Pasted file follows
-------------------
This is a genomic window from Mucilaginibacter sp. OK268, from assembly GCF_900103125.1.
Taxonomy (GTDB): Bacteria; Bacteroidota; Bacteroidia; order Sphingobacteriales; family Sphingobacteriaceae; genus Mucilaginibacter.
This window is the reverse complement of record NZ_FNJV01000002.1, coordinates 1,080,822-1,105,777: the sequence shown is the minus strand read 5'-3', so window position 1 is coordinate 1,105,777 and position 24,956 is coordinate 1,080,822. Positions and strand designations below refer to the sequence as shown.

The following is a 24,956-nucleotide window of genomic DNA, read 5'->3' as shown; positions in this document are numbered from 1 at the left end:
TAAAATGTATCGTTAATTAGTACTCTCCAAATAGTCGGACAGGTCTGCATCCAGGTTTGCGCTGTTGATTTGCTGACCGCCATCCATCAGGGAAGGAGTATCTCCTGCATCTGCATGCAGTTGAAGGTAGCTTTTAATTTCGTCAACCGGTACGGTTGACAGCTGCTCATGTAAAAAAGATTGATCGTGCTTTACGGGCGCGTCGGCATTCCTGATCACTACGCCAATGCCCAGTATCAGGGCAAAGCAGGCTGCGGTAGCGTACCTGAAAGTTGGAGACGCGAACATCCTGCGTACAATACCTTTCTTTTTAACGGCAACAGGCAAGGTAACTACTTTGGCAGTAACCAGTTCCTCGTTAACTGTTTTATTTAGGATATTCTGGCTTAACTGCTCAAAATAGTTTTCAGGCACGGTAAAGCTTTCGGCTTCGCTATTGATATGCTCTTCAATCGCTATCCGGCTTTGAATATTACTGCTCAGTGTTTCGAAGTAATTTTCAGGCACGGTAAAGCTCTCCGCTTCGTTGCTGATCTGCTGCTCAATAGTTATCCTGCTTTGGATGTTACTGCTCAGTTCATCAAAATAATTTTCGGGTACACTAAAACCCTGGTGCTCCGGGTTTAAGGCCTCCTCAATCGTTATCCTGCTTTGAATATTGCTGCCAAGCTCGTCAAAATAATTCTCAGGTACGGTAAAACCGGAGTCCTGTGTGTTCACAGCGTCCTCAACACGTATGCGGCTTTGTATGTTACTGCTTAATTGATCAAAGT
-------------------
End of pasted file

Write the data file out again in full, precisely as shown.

This is a genomic window from Mucilaginibacter sp. OK268, from assembly GCF_900103125.1.
Taxonomy (GTDB): Bacteria; Bacteroidota; Bacteroidia; order Sphingobacteriales; family Sphingobacteriaceae; genus Mucilaginibacter.
This window is the reverse complement of record NZ_FNJV01000002.1, coordinates 1,080,822-1,105,777: the sequence shown is the minus strand read 5'-3', so window position 1 is coordinate 1,105,777 and position 24,956 is coordinate 1,080,822. Positions and strand designations below refer to the sequence as shown.

The following is a 24,956-nucleotide window of genomic DNA, read 5'->3' as shown; positions in this document are numbered from 1 at the left end:
TAAAATGTATCGTTAATTAGTACTCTCCAAATAGTCGGACAGGTCTGCATCCAGGTTTGCGCTGTTGATTTGCTGACCGCCATCCATCAGGGAAGGAGTATCTCCTGCATCTGCATGCAGTTGAAGGTAGCTTTTAATTTCGTCAACCGGTACGGTTGACAGCTGCTCATGTAAAAAAGATTGATCGTGCTTTACGGGCGCGTCGGCATTCCTGATCACTACGCCAATGCCCAGTATCAGGGCAAAGCAGGCTGCGGTAGCGTACCTGAAAGTTGGAGACGCGAACATCCTGCGTACAATACCTTTCTTTTTAACGGCAACAGGCAAGGTAACTACTTTGGCAGTAACCAGTTCCTCGTTAACTGTTTTATTTAGGATATTCTGGCTTAACTGCTCAAAATAGTTTTCAGGCACGGTAAAGCTTTCGGCTTCGCTATTGATATGCTCTTCAATCGCTATCCGGCTTTGAATATTACTGCTCAGTGTTTCGAAGTAATTTTCAGGCACGGTAAAGCTCTCCGCTTCGTTGCTGATCTGCTGCTCAATAGTTATCCTGCTTTGGATGTTACTGCTCAGTTCATCAAAATAATTTTCGGGTACACTAAAACCCTGGTGCTCCGGGTTTAAGGCCTCCTCAATCGTTATCCTGCTTTGAATATTGCTGCCAAGCTCGTCAAAATAATTCTCAGGTACGGTAAAACCGGAGTCCTGTGTGTTCACAGCGTCCTCAACACGTATGCGGCTTTGTATGTTACTGCTTAATTGATCAAAGT